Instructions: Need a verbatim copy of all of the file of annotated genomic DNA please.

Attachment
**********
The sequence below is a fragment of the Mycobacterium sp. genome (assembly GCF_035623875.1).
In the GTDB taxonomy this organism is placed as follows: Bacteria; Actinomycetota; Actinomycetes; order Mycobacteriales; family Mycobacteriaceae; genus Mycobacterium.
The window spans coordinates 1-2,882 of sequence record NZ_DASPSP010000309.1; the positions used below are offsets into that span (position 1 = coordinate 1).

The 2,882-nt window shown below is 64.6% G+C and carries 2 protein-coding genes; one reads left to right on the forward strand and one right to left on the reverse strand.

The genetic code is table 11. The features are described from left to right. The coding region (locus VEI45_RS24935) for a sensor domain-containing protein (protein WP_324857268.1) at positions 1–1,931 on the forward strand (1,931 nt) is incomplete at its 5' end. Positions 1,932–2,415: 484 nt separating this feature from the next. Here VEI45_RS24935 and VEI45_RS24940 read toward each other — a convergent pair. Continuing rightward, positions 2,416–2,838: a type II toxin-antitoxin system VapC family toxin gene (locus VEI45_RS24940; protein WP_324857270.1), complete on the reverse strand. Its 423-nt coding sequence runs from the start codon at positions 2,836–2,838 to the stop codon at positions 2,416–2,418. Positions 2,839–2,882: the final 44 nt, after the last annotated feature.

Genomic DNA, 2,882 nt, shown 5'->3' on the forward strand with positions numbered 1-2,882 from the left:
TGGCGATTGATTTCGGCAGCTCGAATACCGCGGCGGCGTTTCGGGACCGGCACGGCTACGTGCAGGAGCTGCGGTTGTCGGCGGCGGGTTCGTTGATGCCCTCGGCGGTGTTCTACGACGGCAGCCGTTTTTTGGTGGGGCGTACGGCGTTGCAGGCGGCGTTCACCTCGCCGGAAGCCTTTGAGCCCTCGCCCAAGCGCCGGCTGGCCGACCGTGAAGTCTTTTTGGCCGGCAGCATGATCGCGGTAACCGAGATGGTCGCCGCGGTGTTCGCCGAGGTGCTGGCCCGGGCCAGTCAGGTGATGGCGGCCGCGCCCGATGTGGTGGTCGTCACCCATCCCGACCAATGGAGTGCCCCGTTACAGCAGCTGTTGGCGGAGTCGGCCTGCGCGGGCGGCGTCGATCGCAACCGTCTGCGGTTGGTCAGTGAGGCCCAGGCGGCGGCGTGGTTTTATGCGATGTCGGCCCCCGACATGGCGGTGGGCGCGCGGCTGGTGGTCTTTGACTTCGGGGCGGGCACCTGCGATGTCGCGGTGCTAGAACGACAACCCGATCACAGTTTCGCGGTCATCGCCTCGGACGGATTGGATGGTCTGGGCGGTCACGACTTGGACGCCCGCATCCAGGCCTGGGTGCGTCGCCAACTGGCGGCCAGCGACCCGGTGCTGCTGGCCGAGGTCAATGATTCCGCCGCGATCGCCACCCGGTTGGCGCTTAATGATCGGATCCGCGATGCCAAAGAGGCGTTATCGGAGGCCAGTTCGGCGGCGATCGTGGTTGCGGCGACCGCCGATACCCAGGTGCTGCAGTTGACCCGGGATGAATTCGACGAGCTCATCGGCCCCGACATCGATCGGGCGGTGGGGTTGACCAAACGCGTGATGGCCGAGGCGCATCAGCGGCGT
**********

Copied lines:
The sequence below is a fragment of the Mycobacterium sp. genome (assembly GCF_035623875.1).
In the GTDB taxonomy this organism is placed as follows: Bacteria; Actinomycetota; Actinomycetes; order Mycobacteriales; family Mycobacteriaceae; genus Mycobacterium.
The window spans coordinates 1-2,882 of sequence record NZ_DASPSP010000309.1; the positions used below are offsets into that span (position 1 = coordinate 1).

The 2,882-nt window shown below is 64.6% G+C and carries 2 protein-coding genes; one reads left to right on the forward strand and one right to left on the reverse strand.

The genetic code is table 11. The features are described from left to right. The coding region (locus VEI45_RS24935) for a sensor domain-containing protein (protein WP_324857268.1) at positions 1–1,931 on the forward strand (1,931 nt) is incomplete at its 5' end. Positions 1,932–2,415: 484 nt separating this feature from the next. Here VEI45_RS24935 and VEI45_RS24940 read toward each other — a convergent pair. Continuing rightward, positions 2,416–2,838: a type II toxin-antitoxin system VapC family toxin gene (locus VEI45_RS24940; protein WP_324857270.1), complete on the reverse strand. Its 423-nt coding sequence runs from the start codon at positions 2,836–2,838 to the stop codon at positions 2,416–2,418. Positions 2,839–2,882: the final 44 nt, after the last annotated feature.

Genomic DNA, 2,882 nt, shown 5'->3' on the forward strand with positions numbered 1-2,882 from the left:
TGGCGATTGATTTCGGCAGCTCGAATACCGCGGCGGCGTTTCGGGACCGGCACGGCTACGTGCAGGAGCTGCGGTTGTCGGCGGCGGGTTCGTTGATGCCCTCGGCGGTGTTCTACGACGGCAGCCGTTTTTTGGTGGGGCGTACGGCGTTGCAGGCGGCGTTCACCTCGCCGGAAGCCTTTGAGCCCTCGCCCAAGCGCCGGCTGGCCGACCGTGAAGTCTTTTTGGCCGGCAGCATGATCGCGGTAACCGAGATGGTCGCCGCGGTGTTCGCCGAGGTGCTGGCCCGGGCCAGTCAGGTGATGGCGGCCGCGCCCGATGTGGTGGTCGTCACCCATCCCGACCAATGGAGTGCCCCGTTACAGCAGCTGTTGGCGGAGTCGGCCTGCGCGGGCGGCGTCGATCGCAACCGTCTGCGGTTGGTCAGTGAGGCCCAGGCGGCGGCGTGGTTTTATGCGATGTCGGCCCCCGACATGGCGGTGGGCGCGCGGCTGGTGGTCTTTGACTTCGGGGCGGGCACCTGCGATGTCGCGGTGCTAGAACGACAACCCGATCACAGTTTCGCGGTCATCGCCTCGGACGGATTGGATGGTCTGGGCGGTCACGACTTGGACGCCCGCATCCAGGCCTGGGTGCGTCGCCAACTGGCGGCCAGCGACCCGGTGCTGCTGGCCGAGGTCAATGATTCCGCCGCGATCGCCACCCGGTTGGCGCTTAATGATCGGATCCGCGATGCCAAAGAGGCGTTATCGGAGGCCAGTTCGGCGGCGATCGTGGTTGCGGCGACCGCCGATACCCAGGTGCTGCAGTTGACCCGGGATGAATTCGACGAGCTCATCGGCCCCGACATCGATCGGGCGGTGGGGTTGACCAAACGCGTGATGGCCGAGGCGCATCAGCGGCGT